"C" is for Council of Safety. In June 1775, prompted by rumors of British-sponsored slave and Indian attacks and news of hostilities at Lexington and Concord, the Provincial Congress of South Carolina created a thirteen-member Council of Safety to act as the supreme executive authority in the province. Once the threat of slave revolt in the lowcountry subsided, the Council turned its attention to the backcountry. In addition to the Indian threat, a strong loyalist presence was emerging. The Council sent a delegation to meet with backcountry leaders, but without much success.

"C" is for Cotton

Apr 5, 2019
South Carolina From A to Z
SC Public Radio

"C" is for Cotton. Cotton served as an important staple crop during the antebellum period and continued as the foundation of the state’s economy through World War II. Two basic types of cotton have been grown in South Carolina. The cultivation of Sea Island or long-staple cotton was restricted to coastal areas south of Charleston. Upland or short staple cotton was successfully grown in the interior and accounted for the spread of the plantation system throughout most of the state. As late as 1820 South Carolina produced more that one-half of the nation’s cotton.

South Carolina From A to Z
SC Public Radio

"C" is for Corrington, Julian Dana (1887-1979). Biologist, educator. A native of Arkansas, Corrington graduated from Cornell University. In 1921 he arrived in Columbia to join the biology faculty at the University of South Carolina. A man with broad zoological interests, Corrington began working on the then little-known herpetology (study of reptiles and amphibians) of the Columbia region—an area of considerable biological importance as a result of its location on the fall line between the Piedmont and the coastal plain.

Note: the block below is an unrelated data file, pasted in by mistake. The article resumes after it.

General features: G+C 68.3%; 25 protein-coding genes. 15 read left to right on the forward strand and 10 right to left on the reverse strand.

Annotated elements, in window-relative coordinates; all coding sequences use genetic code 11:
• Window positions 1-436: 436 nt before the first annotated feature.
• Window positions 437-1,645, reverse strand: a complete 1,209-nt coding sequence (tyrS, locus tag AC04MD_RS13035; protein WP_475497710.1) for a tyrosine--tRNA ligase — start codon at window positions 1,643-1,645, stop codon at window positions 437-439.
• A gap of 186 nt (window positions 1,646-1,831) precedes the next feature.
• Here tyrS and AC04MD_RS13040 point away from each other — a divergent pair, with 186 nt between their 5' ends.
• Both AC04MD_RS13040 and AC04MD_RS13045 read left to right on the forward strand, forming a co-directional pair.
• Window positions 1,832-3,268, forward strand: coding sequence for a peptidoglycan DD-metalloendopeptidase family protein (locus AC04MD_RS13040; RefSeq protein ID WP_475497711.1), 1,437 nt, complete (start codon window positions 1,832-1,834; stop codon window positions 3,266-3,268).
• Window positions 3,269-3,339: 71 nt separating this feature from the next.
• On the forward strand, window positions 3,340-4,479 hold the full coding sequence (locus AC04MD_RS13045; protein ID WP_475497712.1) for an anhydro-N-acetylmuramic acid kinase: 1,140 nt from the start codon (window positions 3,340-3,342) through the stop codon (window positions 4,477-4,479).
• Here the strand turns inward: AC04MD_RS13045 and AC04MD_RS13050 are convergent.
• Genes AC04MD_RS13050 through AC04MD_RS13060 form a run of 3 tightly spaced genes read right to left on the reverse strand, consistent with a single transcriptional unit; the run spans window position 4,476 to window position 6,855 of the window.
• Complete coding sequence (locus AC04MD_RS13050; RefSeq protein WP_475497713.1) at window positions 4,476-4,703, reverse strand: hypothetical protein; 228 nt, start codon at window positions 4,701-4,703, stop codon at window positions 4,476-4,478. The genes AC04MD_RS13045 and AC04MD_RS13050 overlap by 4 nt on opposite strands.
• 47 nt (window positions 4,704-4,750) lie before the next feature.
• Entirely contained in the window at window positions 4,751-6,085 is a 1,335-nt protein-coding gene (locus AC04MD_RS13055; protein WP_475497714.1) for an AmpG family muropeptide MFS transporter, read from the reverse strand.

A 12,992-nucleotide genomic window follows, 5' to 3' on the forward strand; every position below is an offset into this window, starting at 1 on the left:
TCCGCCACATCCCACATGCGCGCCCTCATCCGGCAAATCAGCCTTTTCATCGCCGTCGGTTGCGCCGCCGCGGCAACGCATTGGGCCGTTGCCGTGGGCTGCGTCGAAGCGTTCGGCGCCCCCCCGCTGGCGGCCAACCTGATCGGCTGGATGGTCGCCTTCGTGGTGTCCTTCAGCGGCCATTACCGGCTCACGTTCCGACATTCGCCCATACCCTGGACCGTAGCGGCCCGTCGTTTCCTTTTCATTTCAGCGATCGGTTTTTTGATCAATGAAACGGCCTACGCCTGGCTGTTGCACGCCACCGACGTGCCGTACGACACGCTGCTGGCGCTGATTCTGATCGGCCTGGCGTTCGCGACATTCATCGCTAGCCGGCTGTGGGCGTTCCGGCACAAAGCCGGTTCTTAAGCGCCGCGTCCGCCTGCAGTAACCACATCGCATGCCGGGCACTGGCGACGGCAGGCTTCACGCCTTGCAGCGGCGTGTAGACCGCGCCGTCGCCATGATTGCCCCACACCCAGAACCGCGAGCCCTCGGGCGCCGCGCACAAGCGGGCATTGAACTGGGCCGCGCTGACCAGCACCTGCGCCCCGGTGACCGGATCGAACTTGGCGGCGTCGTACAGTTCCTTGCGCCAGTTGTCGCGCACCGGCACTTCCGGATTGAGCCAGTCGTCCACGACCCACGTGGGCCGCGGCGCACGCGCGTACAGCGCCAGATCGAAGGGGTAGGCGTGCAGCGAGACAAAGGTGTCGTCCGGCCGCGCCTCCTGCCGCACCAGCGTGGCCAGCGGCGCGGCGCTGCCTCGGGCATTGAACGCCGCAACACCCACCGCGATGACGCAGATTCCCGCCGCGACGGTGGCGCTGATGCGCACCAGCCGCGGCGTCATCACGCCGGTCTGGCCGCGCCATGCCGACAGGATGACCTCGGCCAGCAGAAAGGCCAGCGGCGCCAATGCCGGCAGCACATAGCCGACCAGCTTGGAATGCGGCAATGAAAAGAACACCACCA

"C" is for Cornbread

Apr 3, 2019
South Carolina From A to Z
SC Public Radio

"C" is for Cornbread. Cornbread has been the most common daily bread in South Carolina since its founding. Sarah Rutledge included thirty-four variations in The Carolina Housewife in 1847. By then, the traditional hoecake, or johnnycake, or pone—a simple hearth bread of cornmeal and water—had evolved into many elaborate forms. Corn, like rice, was much less expensive than wheat, and both grains filled breads of all sorts. Recipes for simple hearth cakes made with ground cereals appear in all cultures where grains are grown. English settlers replaced oats with rice or corn.